The other improvements Criterion has made to the core game outside of the Party Pack are all available to existing owners as a free downloadable upgrade. That means nobody gets left behind - if you want the Party content, it's there. If you don't, there's nothing else in the game that compels you to buy it. Original launch and Ultimate Box gamers can all still play online together regardless.
On to the PC version then. Developed by Criterion in-house, it's everything you would imagine - the ultimate iteration of the game, with a performance level to match your hardware budget and a feature-set that brings it bang up to date with the console versions. Any reasonable dual core CPU, coupled with a GBP 100 graphics card, basically guarantees you 60fps gameplay at up to 1920x1200.
Check out 1080p screenshot gallery grabbed from the PC build. The difference in performance between my Core 2 Quad system with the nVidia GTX295 (the world's most powerful GPU) versus the same game running an 8800GT with Core 2 Duo downclocked to 2.0GHz is barely worth comment. I also tried AMD's sub-GBP 100 entry level enthusiast card - a Sapphire HD 4830 - and it performed very comfortably at 1650x1080 with 4x anti-aliasing, dropping down from 60fps routinely if pushed to 1080p.
Even if you've played Burnout Paradise before on console, the PC version remains a very attractive proposition. There really is something very special about playing this game with all video settings ramped up to the max - it's similar to the feeling you get from playing the original Ridge Racer on PlayStation then returning to the original arcade version. This feels like the real deal, pristine and cutting edge. With its support for the Xbox 360 controller, Burnout PC once again makes a very strong case for a combined games and media PC taking pride of place connected to your living room HDTV, particularly if you have a full HD display.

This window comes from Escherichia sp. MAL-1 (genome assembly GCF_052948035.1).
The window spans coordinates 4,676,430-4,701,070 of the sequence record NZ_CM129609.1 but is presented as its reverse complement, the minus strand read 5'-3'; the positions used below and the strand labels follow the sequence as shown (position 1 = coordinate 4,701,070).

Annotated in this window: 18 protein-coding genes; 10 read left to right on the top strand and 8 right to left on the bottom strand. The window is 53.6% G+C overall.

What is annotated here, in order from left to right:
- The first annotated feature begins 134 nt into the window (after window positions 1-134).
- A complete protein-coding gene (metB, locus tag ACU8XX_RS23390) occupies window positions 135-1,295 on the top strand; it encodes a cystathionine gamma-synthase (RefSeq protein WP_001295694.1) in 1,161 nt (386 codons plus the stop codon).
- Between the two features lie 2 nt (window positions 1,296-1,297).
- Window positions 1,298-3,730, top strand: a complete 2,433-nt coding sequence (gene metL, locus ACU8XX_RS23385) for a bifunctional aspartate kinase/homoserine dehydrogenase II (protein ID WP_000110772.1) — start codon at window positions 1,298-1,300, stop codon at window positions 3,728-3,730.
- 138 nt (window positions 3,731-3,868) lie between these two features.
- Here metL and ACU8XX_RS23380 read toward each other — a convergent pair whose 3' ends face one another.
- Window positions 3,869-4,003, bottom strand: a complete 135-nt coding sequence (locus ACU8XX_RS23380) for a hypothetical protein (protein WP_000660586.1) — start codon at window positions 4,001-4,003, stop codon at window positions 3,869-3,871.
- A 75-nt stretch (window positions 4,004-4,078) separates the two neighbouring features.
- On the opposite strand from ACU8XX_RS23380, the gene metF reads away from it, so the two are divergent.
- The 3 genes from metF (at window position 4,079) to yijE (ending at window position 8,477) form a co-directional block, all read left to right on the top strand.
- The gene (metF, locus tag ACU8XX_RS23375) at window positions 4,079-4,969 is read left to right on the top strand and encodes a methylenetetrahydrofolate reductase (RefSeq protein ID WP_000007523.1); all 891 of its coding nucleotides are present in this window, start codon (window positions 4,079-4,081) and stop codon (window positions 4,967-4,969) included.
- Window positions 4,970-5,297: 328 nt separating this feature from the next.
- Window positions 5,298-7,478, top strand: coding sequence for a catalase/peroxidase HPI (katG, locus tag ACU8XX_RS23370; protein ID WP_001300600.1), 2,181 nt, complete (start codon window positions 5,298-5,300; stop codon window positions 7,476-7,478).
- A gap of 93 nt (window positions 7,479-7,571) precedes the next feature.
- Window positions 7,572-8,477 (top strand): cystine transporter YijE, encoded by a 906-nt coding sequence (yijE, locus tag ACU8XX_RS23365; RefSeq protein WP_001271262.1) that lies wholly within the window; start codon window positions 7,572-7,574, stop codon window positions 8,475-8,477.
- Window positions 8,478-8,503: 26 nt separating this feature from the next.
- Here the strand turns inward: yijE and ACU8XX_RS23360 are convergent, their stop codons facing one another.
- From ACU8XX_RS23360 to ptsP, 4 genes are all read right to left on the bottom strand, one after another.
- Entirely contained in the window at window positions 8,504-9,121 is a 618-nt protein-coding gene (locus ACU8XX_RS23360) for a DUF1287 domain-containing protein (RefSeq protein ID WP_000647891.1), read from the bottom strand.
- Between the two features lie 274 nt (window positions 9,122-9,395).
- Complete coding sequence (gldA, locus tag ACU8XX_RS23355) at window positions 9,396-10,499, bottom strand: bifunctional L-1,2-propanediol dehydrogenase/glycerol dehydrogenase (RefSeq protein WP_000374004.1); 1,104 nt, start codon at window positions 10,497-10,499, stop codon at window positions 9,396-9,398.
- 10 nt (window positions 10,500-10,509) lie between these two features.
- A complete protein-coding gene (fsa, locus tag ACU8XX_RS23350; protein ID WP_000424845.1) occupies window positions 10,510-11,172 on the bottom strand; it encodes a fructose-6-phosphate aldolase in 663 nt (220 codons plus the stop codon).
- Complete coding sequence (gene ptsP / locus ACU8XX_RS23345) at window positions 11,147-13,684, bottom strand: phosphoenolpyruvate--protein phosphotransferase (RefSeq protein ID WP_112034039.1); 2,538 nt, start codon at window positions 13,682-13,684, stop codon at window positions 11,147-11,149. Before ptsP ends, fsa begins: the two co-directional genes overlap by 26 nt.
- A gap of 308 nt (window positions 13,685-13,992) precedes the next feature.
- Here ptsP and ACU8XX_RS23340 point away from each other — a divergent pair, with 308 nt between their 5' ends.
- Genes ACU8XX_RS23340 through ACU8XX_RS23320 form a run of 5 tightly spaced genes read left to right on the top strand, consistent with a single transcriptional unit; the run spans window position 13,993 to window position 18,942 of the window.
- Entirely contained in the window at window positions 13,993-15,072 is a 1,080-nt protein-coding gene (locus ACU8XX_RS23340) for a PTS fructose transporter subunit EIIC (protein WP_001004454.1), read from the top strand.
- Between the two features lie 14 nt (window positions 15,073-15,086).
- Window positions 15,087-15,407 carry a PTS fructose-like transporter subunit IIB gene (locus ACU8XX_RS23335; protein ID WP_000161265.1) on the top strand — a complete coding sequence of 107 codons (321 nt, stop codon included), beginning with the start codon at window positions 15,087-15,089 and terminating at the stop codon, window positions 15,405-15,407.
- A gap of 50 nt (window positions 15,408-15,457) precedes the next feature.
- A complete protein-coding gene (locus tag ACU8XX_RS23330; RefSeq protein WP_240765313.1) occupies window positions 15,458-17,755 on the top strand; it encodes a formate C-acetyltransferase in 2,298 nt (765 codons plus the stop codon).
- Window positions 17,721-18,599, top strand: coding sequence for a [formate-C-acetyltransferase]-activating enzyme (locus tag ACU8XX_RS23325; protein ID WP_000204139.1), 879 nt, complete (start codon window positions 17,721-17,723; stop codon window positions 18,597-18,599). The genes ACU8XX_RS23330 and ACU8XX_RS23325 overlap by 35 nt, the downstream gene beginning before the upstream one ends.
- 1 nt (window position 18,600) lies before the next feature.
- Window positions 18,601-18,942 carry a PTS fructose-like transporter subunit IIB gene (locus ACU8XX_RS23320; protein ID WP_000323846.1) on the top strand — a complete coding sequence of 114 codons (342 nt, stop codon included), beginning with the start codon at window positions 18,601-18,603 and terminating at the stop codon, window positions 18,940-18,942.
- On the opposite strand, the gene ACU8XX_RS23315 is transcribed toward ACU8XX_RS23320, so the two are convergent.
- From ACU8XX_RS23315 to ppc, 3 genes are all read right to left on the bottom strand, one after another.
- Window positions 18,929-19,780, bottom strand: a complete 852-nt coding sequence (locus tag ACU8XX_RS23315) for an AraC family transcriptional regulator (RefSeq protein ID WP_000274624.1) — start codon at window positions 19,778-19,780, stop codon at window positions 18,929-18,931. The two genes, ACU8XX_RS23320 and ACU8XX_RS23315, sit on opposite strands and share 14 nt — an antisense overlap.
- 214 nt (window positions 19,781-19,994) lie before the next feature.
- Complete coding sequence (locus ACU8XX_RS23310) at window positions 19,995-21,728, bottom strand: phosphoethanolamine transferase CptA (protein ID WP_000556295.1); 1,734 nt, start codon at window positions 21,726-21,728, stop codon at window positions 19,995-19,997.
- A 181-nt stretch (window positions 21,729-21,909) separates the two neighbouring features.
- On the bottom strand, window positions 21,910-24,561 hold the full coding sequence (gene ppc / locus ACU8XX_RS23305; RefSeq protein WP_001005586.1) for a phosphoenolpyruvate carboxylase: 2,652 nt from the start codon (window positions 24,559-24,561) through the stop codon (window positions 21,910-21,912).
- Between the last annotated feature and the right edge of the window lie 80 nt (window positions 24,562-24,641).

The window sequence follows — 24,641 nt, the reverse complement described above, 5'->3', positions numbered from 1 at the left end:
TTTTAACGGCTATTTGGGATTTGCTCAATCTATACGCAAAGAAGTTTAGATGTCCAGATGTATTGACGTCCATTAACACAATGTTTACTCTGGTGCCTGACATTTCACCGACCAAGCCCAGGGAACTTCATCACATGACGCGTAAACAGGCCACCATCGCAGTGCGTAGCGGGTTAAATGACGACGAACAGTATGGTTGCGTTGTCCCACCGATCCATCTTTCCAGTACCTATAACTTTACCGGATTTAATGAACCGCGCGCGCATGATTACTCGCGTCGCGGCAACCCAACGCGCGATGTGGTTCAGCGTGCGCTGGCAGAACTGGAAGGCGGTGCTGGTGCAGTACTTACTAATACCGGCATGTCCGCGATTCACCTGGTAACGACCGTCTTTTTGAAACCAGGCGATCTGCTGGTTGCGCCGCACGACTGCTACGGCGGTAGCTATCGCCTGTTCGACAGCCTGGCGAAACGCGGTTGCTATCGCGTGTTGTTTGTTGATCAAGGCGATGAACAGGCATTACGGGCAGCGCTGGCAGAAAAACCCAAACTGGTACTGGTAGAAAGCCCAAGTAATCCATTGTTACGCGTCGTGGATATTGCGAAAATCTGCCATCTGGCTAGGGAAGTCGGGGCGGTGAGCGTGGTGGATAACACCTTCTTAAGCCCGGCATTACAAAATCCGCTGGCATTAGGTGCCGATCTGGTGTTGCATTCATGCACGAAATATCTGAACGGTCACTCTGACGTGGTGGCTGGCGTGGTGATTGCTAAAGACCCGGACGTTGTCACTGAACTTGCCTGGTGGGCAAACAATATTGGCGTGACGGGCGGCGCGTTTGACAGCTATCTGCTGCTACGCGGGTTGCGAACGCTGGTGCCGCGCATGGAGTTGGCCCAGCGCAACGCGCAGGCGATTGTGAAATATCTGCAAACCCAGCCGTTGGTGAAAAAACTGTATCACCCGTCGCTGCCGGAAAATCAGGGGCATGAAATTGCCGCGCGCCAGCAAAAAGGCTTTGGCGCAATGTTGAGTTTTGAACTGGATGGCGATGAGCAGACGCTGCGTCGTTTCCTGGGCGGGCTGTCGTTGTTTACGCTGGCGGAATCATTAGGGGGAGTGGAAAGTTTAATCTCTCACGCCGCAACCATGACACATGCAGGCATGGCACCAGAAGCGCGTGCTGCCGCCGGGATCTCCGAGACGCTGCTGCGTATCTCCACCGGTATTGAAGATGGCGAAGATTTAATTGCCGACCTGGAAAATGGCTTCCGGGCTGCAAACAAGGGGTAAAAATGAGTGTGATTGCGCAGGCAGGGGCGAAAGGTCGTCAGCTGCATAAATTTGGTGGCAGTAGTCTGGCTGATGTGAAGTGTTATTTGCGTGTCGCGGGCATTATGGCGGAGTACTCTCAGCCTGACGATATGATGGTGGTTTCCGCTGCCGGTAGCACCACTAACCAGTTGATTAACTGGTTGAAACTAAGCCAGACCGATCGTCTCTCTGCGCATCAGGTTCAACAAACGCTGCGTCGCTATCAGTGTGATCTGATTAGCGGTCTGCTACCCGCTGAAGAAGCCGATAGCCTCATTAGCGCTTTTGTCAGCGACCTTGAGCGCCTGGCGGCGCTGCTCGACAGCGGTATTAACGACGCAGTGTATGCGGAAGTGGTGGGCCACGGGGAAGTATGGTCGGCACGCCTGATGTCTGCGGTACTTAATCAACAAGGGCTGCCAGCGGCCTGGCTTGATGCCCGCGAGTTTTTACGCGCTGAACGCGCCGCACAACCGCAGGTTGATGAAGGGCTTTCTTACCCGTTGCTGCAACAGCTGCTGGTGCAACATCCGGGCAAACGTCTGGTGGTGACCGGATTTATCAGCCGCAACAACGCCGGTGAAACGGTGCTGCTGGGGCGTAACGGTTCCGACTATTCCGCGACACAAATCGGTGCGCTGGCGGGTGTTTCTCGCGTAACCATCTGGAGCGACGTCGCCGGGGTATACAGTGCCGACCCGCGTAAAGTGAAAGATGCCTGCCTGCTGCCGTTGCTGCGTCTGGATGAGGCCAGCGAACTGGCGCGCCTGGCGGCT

The bottom line is that Burnout Paradise PC is no sloppy console port: even a reasonably modest gaming machine can offer excellent graphical performance that easily outstrips the already superb visuals on console. Criterion being Criterion, there's also in-built support for crazy PC-only features including multiple monitors and even nVidia's own 3D Vision glasses, which make an incredible case for the inclusion of true stereoscopic 3D in next gen gaming hardware. (Sony is already working on it, as its recent CES demos prove.)
So, we reach the highly subjective final score. It's been just over a year since Kristan reviewed the launch version of the game, and much has changed in those twelve months. Criterion has attracted masses of goodwill through its ambitious and rewarding packages of DLC, it has improved the game in both single-player and multi-player modes through re-balancing the gameplay and adding bonus online challenges.
The bike pack on its own, included as standard in the Ultimate Box, adds yet more value, but even in the small details (i.e. adding 1080i support to the PS3 game post-launch) Criterion hasn't let its audience down. And yes, it has a restart option. Best of all, the game is still evolving through yet more DLC. It's just getting better and better, and deserves a score to match.
9 / 10